This past week, the Iraqi Communications and Media Commission ordered the closure of 44 foreign and domestic media outlets in the country. Among them was the Voice of America, a U.S.-run news organization and quite possibly our biggest public diplomacy tool.
This is a bold move by the Iraqis to spite the U.S., which helped established the current government. Prime Minister Nouri al-Maliki declared that the initiative was not politically charged but due to a “license dispute.” Critics have countered that the move is in response to how the media has presented recent sectarian violence and is intended to quell any media-generated support to organize a no-confidence vote against him.
These concerns are corroborated by Freedom House, which lists the Iraqi press in its “not free” category. Freedom House stated that despite the 2005 constitution that guarantees freedom of the press, reporters are continually charged for libel and defamation using the highly restrictive 1969 penal code.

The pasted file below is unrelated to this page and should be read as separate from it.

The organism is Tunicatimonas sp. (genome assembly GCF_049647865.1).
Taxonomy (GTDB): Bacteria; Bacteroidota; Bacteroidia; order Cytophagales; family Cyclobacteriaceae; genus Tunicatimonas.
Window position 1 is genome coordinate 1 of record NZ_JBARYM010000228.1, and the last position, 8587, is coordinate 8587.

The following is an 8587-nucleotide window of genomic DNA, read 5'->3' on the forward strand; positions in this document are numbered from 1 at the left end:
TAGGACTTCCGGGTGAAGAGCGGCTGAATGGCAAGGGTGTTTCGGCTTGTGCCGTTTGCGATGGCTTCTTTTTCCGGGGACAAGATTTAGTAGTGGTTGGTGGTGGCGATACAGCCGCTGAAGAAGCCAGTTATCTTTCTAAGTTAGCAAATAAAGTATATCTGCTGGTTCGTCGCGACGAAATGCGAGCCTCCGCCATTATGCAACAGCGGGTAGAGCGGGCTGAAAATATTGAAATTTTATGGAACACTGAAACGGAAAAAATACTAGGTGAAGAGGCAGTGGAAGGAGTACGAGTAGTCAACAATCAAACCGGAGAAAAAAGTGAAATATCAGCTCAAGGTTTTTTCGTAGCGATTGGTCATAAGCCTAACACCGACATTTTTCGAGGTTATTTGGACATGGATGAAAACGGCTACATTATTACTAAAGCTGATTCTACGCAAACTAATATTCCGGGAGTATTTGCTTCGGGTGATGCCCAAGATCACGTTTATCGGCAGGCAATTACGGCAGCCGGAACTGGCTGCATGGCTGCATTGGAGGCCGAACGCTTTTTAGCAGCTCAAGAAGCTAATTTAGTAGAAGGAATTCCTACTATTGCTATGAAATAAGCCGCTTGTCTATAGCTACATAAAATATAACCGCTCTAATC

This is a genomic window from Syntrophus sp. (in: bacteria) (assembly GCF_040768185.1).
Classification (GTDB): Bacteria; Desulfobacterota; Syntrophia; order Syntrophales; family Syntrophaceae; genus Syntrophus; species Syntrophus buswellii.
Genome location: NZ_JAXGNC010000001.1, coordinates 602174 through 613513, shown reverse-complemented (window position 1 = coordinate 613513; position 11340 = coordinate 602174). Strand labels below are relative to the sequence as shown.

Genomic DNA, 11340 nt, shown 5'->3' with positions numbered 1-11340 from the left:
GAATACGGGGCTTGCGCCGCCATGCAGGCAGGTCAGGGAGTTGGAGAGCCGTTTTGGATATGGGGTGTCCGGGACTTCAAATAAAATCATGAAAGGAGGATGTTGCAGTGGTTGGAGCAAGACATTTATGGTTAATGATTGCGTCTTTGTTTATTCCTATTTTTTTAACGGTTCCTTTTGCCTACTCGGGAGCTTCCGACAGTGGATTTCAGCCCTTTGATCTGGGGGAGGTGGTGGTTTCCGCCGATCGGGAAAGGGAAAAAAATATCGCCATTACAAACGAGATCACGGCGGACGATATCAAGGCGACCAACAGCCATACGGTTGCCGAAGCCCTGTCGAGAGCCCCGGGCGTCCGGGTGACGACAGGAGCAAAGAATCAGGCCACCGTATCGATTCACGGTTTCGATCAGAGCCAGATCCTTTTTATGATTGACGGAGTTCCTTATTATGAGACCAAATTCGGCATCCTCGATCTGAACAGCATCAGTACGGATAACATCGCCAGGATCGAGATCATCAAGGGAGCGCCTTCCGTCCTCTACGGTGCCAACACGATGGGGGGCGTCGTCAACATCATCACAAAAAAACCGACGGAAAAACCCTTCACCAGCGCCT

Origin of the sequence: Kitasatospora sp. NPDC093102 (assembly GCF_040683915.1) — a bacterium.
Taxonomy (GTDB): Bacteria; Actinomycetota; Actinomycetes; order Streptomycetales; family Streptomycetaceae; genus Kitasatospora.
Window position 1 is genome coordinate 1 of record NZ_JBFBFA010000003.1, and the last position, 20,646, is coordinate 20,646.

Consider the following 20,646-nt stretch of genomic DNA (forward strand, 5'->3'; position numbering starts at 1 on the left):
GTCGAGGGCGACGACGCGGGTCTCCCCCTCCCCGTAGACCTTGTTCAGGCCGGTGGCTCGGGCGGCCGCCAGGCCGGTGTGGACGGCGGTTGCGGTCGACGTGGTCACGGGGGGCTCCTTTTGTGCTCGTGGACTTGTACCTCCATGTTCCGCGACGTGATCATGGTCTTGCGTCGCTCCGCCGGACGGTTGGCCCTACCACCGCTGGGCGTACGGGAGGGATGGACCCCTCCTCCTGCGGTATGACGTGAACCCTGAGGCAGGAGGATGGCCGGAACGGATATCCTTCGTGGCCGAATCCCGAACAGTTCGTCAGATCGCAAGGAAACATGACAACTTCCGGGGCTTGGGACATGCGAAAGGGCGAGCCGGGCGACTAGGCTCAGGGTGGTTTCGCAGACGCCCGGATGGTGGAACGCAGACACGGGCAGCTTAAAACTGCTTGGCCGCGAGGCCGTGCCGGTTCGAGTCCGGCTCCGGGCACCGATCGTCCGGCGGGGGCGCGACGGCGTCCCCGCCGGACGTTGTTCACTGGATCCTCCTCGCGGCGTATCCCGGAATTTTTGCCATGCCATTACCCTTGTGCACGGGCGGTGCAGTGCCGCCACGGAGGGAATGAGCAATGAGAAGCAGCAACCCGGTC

Iraq also ranked dead last in the 2010 impunity index, a ranking system based on the rate of arrests and persecutions in cases related to alleged journalist assassinations. In 2010, Freedom House claimed that of the 92 suspected murders of journalists since 2003, not a single prosecution has taken place. Earlier this year, reporter and government critic Hadi al-Mehdi was shot dead after months of threats and a previous shooting.
It is quite ironic that Maliki, who had fled Iraq after being sentenced to death under Saddam Hussein dictatorship, is taking actions eerily similar to the government that the U.S. overthrew just a few years back.
In order for Iraq to take advantage of its potential growth following the departure of U.S. combat troops, it needs to present itself as a nation committed to freedom and democracy. Abusing technicalities such as media licenses in order to silence opposition clearly does not promote an image of freedom and hinders Iraq’s progress toward being viewed as a legitimate state.